Duke Ellington in a jazz musical short with a tragic plotline.

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Cast

Complete credited cast:
...
Duke Ellington Orchestra ...
Cotton Club Orchestra (as The Cotton Club Orchestra)
Fredi Washington ...
Fredi - Duke's Girlfriend
Hall Johnson Choir ...
Choir
Edgar Connor ...
Piano Mover
Alec Lovejoy ...
Piano Mover
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Storyline

Duke Ellington plays hot jazz in a fictional story that finds him down on his luck; he tries in vain to dissuade his friend, dancer Fredi Washington, from working with heart trouble even though it means work for his band. Sure enough, she collapses on stage... Written by Rod Crawford <puffinus@u.washington.edu>

Plot Summary | Add Synopsis

Genres:

Drama | Short | Music

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Release Date:

8 December 1929 (USA)  »

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Technical Specs

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(RCA Photophone System)

Aspect Ratio:

1.20 : 1
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Did You Know?

Trivia

An advertising poster for this film is pictured on one stamp of a set of five 42¢ USA commemorative postage stamps honoring Vintage Black Cinema, issued 16 July 2008. Other films honored in this set are The Sport of the Gods (1921), Princesse Tam-Tam (1935), Caldonia (1945), and Hallelujah (1929). See more »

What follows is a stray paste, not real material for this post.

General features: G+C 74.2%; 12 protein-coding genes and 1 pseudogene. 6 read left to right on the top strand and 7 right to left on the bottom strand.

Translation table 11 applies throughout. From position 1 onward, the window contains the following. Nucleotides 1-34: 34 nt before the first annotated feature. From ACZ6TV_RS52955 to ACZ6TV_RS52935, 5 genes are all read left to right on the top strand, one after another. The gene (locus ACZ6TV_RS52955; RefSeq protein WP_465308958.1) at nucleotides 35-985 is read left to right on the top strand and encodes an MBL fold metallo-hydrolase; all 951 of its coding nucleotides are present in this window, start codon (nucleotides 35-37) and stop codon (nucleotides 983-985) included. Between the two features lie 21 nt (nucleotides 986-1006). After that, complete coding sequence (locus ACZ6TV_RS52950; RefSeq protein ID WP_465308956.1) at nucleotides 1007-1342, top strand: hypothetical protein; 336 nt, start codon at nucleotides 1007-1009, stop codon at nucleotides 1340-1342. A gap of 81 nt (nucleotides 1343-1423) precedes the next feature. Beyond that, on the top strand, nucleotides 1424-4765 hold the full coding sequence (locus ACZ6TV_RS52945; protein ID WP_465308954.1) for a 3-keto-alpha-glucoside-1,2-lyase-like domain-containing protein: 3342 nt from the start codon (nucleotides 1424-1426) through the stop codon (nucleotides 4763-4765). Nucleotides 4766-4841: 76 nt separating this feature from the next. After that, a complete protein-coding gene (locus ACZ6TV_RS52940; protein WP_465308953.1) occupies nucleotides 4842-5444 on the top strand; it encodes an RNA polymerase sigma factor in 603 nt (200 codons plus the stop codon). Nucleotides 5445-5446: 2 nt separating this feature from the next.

Connections

Referenced in The Public Enemy (1931) See more »

Soundtracks

Black and Tan Fantasy
Written by Duke Ellington
Played by Duke Ellington on piano
Reprised at the end
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User Reviews

 
Aside from some unfunny comedy, this is a nice showcase for what was occurring in the Harlem Renaissance.
9 July 2011 | by (Bradenton, Florida) – See all my reviews

This film was included in the three DVD set "Saved From the Flames"--a collection of mostly ephemeral movies that have managed to avoid turning to powder, catching fire or melting--something that usually happened with the nitrate film stock used up through the 1950s. Like so many of the very early sound films, the sound quality is fair at best. However, it is your earliest sound film featuring Duke Ellington--and that alone makes it worth seeing and hearing.

Wow....will this film make a few heads turn here in the 21st century! It features some VERY broad acting by some VERY stereotypical black men--men who love to drink and are illiterate. I think this 'comedy' was included to please white audiences who might have seen it, as this was the sort of image of black America they felt comfortable seeing. Then, after the pair leave, Ellington and his friends perform some nice jazz--and inventive camera work. Personally, I think they should have just shown the jazz and dancing of the folks from the famed Cotton Club instead of inserting the needless comedy--especially as it isn't particularly funny.

As a window into the Harlem Renaissance, this is an invaluable film historically speaking. Lovers of early jazz will no doubt enjoy it and you can't help but admire these talented folks.


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